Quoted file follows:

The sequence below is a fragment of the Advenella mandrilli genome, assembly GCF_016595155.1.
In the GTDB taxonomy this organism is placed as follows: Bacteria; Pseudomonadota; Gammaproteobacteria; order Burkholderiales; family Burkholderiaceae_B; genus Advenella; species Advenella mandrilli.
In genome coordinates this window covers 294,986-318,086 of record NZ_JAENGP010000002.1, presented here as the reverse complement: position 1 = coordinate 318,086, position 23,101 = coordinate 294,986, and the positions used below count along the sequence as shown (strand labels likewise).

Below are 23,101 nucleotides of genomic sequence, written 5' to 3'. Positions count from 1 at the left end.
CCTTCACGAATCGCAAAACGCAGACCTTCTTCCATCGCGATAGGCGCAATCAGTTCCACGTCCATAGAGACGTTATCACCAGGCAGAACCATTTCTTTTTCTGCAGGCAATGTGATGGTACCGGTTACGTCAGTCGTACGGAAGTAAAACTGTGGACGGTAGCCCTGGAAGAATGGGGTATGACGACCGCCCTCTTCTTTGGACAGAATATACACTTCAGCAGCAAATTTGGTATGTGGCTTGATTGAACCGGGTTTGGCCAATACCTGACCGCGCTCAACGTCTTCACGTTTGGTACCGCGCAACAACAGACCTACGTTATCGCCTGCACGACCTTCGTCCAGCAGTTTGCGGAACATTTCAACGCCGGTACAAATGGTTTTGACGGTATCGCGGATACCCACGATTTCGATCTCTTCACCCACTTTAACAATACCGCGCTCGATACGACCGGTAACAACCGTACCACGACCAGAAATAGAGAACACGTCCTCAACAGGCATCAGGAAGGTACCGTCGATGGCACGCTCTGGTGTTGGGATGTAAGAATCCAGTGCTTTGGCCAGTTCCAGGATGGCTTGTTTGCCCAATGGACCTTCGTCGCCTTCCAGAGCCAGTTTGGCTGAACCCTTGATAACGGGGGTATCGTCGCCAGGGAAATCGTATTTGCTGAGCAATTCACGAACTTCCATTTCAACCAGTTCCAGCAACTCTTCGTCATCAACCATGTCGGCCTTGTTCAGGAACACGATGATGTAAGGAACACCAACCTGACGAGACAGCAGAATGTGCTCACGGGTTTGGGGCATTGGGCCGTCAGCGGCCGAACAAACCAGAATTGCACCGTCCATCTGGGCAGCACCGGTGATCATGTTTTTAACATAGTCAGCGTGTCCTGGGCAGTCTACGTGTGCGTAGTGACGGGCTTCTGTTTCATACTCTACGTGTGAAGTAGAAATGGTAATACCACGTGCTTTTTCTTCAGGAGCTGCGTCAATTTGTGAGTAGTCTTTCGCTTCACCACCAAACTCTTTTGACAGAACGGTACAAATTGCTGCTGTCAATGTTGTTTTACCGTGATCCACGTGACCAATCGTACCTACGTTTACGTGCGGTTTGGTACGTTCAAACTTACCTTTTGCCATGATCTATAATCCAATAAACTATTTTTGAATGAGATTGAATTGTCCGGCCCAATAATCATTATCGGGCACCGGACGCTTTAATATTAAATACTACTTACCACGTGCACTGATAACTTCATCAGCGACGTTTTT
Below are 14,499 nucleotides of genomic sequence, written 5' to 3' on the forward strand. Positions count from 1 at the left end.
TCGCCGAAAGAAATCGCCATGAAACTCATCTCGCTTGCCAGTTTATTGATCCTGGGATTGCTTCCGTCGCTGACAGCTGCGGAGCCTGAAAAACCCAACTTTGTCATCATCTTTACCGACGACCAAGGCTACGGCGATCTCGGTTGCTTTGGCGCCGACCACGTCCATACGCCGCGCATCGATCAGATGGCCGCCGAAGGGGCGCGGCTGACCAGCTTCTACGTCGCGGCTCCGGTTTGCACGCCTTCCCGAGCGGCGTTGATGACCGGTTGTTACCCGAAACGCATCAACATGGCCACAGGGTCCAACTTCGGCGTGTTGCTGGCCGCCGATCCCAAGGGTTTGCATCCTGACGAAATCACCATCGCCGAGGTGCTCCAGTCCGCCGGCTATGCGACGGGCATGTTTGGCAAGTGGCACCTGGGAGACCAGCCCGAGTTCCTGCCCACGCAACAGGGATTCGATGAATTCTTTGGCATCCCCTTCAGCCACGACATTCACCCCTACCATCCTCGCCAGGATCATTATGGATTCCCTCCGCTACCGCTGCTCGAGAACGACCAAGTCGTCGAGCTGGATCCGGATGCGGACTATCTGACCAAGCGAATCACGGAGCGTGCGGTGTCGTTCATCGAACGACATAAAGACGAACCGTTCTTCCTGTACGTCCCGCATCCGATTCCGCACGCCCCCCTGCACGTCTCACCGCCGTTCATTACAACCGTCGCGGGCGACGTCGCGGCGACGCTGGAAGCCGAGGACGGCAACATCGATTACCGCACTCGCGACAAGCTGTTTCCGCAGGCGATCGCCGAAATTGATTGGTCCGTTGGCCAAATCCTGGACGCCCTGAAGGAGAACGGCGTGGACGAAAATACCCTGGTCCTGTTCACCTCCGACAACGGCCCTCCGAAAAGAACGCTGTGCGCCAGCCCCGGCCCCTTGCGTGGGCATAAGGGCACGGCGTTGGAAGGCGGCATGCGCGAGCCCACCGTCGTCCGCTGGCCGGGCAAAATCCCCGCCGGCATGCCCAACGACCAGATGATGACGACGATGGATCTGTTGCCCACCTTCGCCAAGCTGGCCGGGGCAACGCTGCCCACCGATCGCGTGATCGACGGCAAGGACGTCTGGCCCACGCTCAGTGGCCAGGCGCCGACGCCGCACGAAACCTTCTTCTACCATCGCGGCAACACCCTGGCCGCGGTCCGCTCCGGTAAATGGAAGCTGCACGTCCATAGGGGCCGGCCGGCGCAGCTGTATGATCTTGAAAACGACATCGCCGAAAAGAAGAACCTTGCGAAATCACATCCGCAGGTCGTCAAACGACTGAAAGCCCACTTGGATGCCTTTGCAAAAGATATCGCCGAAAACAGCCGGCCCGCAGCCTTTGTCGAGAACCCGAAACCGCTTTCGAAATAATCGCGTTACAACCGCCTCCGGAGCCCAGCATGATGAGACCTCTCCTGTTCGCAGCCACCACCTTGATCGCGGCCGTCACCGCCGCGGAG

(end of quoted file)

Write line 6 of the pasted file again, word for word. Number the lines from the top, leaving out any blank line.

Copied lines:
Below are 14,499 nucleotides of genomic sequence, written 5' to 3' on the forward strand. Positions count from 1 at the left end.